Data security breaches have been on the rise for many years now, with governments and regulators responding in many ways. One element of the response is to require organisations who experience a data security breach to notify relevant regulators and, most importantly, the people whose data has been compromised.

In a previous edition of Red Tape, we canvassed a broad range of legal issues associated with cyber security incidents. SEC Chair Mary-Jo White has recently described cybersecurity as the biggest risk facing the financial system. China has also recognised the importance of cybersecurity to national security, and is in the process of reforming its cybersecurity laws, as reported last year. In late May 2016, Hong Kong’s banking regulator launched a “Cybersecurity Fortification Initiative”, following a blight of recent regional and local scandals involving banks.

In this article, we look at recent developments in the EU and Australia in relation to one of those legal issues, namely data breach notification laws.

Mandatory data security breach reporting laws have been in place in the United States of America for many years now. Canada, Korea and, more recently, South Africa also have enacted such laws. In the EU, the requirement currently applies only to businesses in certain sectors (electronic communications providers). Breach reporting in Hong Kong is not strictly required under law, but is expected under guidelines issued by both the Privacy Commissioner for Personal Data and by financial regulators.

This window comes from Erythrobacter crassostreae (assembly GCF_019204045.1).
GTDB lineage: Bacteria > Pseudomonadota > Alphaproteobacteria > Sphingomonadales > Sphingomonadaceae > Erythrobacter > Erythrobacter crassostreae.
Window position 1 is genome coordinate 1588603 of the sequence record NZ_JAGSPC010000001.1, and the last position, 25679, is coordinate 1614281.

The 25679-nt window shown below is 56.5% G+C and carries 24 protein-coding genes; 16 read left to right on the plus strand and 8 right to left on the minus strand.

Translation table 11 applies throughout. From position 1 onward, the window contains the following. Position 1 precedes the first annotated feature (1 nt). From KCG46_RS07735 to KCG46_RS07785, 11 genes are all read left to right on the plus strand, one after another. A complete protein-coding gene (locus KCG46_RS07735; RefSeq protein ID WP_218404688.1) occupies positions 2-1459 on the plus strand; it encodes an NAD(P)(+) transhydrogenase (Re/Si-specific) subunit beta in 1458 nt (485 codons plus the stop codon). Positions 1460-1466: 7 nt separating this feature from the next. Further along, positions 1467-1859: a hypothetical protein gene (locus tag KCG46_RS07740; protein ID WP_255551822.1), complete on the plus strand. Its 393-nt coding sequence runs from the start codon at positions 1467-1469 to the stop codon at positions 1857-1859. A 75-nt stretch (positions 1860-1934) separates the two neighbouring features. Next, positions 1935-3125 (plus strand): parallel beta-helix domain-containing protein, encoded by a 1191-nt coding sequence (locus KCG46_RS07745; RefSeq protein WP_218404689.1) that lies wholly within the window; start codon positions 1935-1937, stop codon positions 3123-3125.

European Union – 72 hour notification

One of the most significant recent developments has been the adoption of the General Data Protection Regulation (GDPR) by the European Union. On 4 May 2016, the European Parliament and the European Council published the GDPR in the Official Journal of the European Union. This has been the final step of a legislative process spanning over five years. The GDPR will enter into force on 25 May 2018.

The GDPR contains an obligation to notify:

  • the relevant data protection supervisory authority of a personal data breach “without undue delay and, where feasible, not later than 72 hours after having become aware of it” (Article 33); and
  • the data subject without undue delay “when the personal data breach is likely to result in a high risk to the rights and freedoms of natural persons” (Article 34).

If an organisation considers that there is not such a high risk, the supervisory authority will have the power to require the organisation to notify data subjects if it disagrees. If an organisation fails to notify, it may be liable to an administrative fine of up to €10 million or 2% of the total worldwide annual turnover of the preceding financial year, whichever is higher (Article 83(4)) (for certain other breaches of the GDPR, the fine can be up €20 million or 4% of total worldwide turnover). This is in addition to any liability that the organisation may have to affected individuals.

Based on our experience, we anticipate that many organisations will take the view that it is not feasible to report sensibly to the regulator within 72 hours of becoming aware of a data breach. In many instances, only the basic information about the extent of the breach and the manner in which it occurred will be known within this period.